Way waaay back in 2010 U2 frontman Bono annoyed many within the industry with his ranting warnings about the ‘evils of the Internet’ and he put the blame firmly in the hands of us ‘greedy ISP types.’
Darren Farnden, Head of Marketing
He was of course talking about piracy stating “A decade’s worth of music file-sharing and swiping has made clear that the people it hurts are the creators — in this case, the young, fledgling songwriters who can’t live off ticket and T-shirt sales like the least sympathetic among us — and the people this reverse Robin Hooding benefits are rich service providers, whose swollen profits perfectly mirror the lost receipts of the music business.” “Rich service providers” and “swollen profits”- we wish!
In response we, amongst other ISPs and industry bodies, argued that rather than blame the Internet for the downfall of their industry and continue to fight against it, artists should embrace the opportunities it can bring and utilise it to help distribute and promote their work. After all, the Internet is just the latest vehicle for piracy and copyright infringement – kids had been recording direct from the radio and duplicating tapes long before the days of the World Wide Web! However, despite our best efforts, our advice appeared to go unheard and the debate continued on. Read More »
We recently discussed the hastily brought in DRIP (Data Retention and Investigatory Powers Act) and our dismay at the lack of consultation, debate and scrutiny this new law faced despite its impact on every UK citizen’s privacy. Now that the dust has settled and further information has emerged, let’s inspect the new law more closely and discuss its impact…
Neil Watson, Head of Service Operations
What is DRIP and why is it needed?
Following the ECJ’s ruling back in April that existing EU laws governing data retention were invalid due to their lack of safeguards to protect citizens privacy, our Government (in their infinite wisdom) rushed through a so called “emergency” law called DRIP. DRIP ensures that communications providers are still legally required to collect and store data and provide this data to our police and security services when necessary. The Government argued that, without DRIP, communications providers would have been forced to ‘delete’ such data in compliance with existing data protection laws and therefore the security services and police would have lost access to this information permanently with suggested serious repercussions in the fight against terrorism and serious crime. Read More »
In just a few weeks, on 18th September to be exact, Scotland will vote on whether or not to become an independent country from the UK. Now don’t worry – we’re not going to get into a long winded political debate about whether or not this should happen, we’re simply going to discuss the potential impact of a ‘Yes’ vote on our beloved industry and what it might mean for UK ISPs and Scottish customers…
Darren Farnden, Head of Marketing
Everything will stay the same, right?
Well the simple answer is, we don’t know! Very little has been confirmed so far about the potential impact on broadband in the case of a ‘Yes’ vote. All we do know is that the Scottish Government plan to provide a USO (Universal Service Obligation) and they are expecting to invest a further £2.5million to the CBS (Community Broadband Scotland) fund to help deliver this.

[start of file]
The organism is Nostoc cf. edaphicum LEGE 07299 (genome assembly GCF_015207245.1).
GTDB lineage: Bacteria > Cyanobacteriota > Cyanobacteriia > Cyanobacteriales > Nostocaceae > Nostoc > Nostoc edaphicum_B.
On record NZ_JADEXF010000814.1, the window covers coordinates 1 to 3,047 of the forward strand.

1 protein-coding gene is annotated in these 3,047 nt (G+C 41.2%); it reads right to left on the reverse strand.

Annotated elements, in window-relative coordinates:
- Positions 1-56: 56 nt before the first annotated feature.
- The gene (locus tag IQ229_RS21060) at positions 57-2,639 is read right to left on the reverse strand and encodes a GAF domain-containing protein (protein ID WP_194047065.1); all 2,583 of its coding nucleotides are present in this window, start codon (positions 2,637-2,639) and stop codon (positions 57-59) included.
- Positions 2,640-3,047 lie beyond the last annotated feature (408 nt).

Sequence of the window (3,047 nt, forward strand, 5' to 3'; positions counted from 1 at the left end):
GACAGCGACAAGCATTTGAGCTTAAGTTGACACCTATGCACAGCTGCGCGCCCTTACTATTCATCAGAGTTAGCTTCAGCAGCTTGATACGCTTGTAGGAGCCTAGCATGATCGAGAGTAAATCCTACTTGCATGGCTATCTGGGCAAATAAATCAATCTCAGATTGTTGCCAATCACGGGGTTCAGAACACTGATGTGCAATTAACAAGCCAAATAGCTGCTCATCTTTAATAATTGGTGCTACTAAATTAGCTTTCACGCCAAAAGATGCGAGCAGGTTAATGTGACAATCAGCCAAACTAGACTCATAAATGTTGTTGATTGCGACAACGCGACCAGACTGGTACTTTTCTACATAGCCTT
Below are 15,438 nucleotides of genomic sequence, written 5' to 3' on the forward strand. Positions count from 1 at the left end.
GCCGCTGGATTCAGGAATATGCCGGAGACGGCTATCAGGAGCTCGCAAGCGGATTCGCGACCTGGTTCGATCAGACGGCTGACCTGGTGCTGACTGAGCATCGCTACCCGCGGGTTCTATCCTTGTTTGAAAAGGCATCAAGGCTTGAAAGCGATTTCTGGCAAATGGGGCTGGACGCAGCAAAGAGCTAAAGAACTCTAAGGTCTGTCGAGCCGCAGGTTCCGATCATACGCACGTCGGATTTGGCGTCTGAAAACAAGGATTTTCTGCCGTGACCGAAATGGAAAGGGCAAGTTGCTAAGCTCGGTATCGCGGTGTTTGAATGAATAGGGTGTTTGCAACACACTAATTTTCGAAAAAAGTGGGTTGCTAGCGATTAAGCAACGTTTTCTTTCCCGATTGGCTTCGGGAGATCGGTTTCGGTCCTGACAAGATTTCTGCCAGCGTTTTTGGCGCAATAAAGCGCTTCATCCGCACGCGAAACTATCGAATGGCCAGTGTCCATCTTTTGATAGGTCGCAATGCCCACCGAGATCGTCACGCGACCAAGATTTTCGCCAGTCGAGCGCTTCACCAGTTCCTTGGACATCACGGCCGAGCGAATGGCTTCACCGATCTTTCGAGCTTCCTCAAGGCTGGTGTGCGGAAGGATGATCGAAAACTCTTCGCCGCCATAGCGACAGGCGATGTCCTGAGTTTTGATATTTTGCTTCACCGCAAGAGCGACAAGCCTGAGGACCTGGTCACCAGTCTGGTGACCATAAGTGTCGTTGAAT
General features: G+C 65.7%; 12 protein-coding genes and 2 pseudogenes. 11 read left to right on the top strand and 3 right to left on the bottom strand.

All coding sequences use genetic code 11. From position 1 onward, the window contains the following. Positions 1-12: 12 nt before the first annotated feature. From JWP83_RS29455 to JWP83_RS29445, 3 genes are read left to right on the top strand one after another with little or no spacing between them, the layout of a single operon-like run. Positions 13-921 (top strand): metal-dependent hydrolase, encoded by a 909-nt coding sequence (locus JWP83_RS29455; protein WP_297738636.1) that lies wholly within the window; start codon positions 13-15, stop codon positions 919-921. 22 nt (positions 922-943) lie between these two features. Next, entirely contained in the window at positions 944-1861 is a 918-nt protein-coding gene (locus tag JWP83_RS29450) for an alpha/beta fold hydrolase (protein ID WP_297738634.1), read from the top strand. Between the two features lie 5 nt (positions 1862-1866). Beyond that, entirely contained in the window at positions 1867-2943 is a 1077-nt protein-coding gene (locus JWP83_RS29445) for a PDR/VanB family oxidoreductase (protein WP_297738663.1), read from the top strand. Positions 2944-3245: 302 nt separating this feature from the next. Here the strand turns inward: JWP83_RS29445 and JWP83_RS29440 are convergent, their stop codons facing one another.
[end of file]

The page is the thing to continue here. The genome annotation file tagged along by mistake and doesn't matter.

The Scottish Government aim to provide 95% of premises with speeds of at least 24Mbps by 2017, with the remaining 5% receiving at least 2Mbps and they argue that without this ‘intervention’ and additional funding, coverage would have only reached 66%. Interestingly, the UK currently only has a lesser USC (Universal Service Commitment) to provide 100% coverage of at least 2Mbps by 2017. We wonder if a USO north of the border would encourage or maybe even force this commitment to be upgraded to an obligation covering potentially faster speeds? Read More »
We thought it was about time you got to know a bit more about the authors of this blog, their areas of expertise and what makes them tick. After all, you’re spending your valuable time reading what they have to say and listening to their opinions! Therefore, we plan to periodically publish a ‘Meet the Author’ article to help you get to know each one a little better. We’ll kick it off with Paul Heritage-Redpath, Entanet’s Product Manager…
How long have you worked at Entanet Paul?
2 years 6 months – which doesn’t seem like 5 minutes…
What are your key responsibilities within the business and what are your areas of expertise?
As Product Manager at Entanet I am responsible for ensuring we deliver the right voice and data products to our partners to empower them to succeed. That breaks down into four main areas: providing market insight to the management team; defining and testing the feasibility of new products; managing their development and launch including pricing and then monitoring their success in-life and retiring products as necessary. Expertise – being the go-to person on the details of our portfolio means life is never dull, as things change all the time. Read More »
OK, OK so you already know that IPv4 addresses have pretty much ran out now and that as ISPs we all need to ensure that we can support IPv6 addresses – we’ve been harping on about that for years and covered it several times on this blog!
But do you really know what IPv6 is and how it works? Do you know what benefits IPv6 brings to your customer? Do you know what went wrong with IPv4? and more importantly…what happened to IPv5? Read More »